Trump and his Taxes

By: Devin Fussa

On September 23, a portion of Donald Trump’s 1995 income tax returns were revealed. Long sought by the general public, the records were finally put on display with the anonymous sending of three pages to the New York Times office days later. It has since been revealed that Trump declared a $916 million loss in 1995 to the federal government. Such a loss would have been able to cancel an equivalent amount in taxable income over the next 18 years, at the value of nearly $50 million per year over that time span. The federal government has laws in place to prevent the average entrepreneur and realtor from struggling economically. After taking heavy losses, the government allows tax breaks to help businesses continue forward after a large annual loss. Larger businesses, however, can use these laws to save money on taxes, having the sufficient capital to report such losses ($916 million, in this case) without devastation. That business can then take   advantage of a decreased tax burden in the coming years, eventually rebuilding the company. Without having access to the full documentation of his tax returns, it is entirely possible such a scenario existed for nearly two decades.

Trump and many of his supporters view this evasion as a positive action, having been able to use the legal aspect of taxes to a personal advantage. “I have legally used the tax laws to my benefit … Honestly, I have brilliantly used those laws,” said Trump. His tax avoidance over the previous years has also been applauded by other prominent politicians, such as Rudolph W. Giuliani and Governor Chris Christie. His dealings with the federal government in relation to the paying of taxes was perfectly legal, albeit ethically questionable.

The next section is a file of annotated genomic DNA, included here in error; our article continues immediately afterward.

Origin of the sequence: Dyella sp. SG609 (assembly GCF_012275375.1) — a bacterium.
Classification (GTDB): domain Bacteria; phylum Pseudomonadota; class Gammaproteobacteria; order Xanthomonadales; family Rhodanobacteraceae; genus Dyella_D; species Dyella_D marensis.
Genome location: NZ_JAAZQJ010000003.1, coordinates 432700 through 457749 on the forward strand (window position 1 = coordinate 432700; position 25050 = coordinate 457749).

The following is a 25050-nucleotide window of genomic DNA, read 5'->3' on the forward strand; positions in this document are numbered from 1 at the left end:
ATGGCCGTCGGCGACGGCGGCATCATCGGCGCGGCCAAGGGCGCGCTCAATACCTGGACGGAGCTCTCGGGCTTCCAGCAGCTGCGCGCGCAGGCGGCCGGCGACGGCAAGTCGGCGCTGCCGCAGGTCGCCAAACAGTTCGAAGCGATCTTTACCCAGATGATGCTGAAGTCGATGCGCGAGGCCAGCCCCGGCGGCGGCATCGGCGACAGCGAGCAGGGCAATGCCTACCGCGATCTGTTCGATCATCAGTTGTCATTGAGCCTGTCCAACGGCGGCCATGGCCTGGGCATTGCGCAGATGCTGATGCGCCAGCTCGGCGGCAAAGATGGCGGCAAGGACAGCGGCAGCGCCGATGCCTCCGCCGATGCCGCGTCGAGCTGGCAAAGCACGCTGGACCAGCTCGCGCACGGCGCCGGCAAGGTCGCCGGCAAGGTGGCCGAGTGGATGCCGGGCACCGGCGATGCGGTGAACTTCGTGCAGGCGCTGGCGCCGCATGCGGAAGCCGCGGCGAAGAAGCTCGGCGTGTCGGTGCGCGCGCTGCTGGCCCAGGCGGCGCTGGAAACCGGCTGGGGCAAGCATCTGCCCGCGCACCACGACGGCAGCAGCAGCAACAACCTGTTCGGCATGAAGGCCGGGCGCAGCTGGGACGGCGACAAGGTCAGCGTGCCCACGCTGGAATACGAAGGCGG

“Fiduciary” duties, paying minimal tax, do not always benefit American society. Taxes often contribute to basic societal needs, such a military, public education, and infrastructure. The civic responsibility to pay taxes have been ignored by Mr. Trump, through his use of loopholes in the tax system. Donald Trump has done nothing illegal with regards to his tax situation, but many would argue the moral and ethical value of such decisions. His reluctance to provide such information suggests an assumption that the American public could disapprove of his business dealings.

In using the tax laws to his advantage, Donald Trump has saved himself money through legal means, something only possible for a small percentage of the American population. The problem with Trump’s taxes is not only Trump himself, but the loopholes within federal laws to manipulate one’s own taxable income. While this situation is available to only a select number, few actually manage their taxes in a similar fashion to Mr. Trump. That being said, the supremely wealthy have no legal reason to halt their avoidance of taxes, Trump included. Large corporations, as well, take advantage of the tax system. Apple, Nike, and others each hold offshore subsidiaries to minimize the amount of yearly taxes received by their individual companies. The evasion of tax by the wealthiest of Americans is an old tradition, having only recently received such attention due to Mr. Trump’s presidential candidacy.

The revelation of Trump’s taxes has created a slew of new questions without producing firm answers: we are still unsure of Trump’s complete tax records and the structure of the American tax system has been called into question, with specific regards to the top percent of society. This issue has shed light on the workings of the American tax system, demonstrating the ways in which laws meant for small businesses can also be misused by larger businesses for an unexpected advantage. It is difficult to directly fault Trump for saving money, but society is now left to judge whether his taking advantage of loopholes was acceptable.

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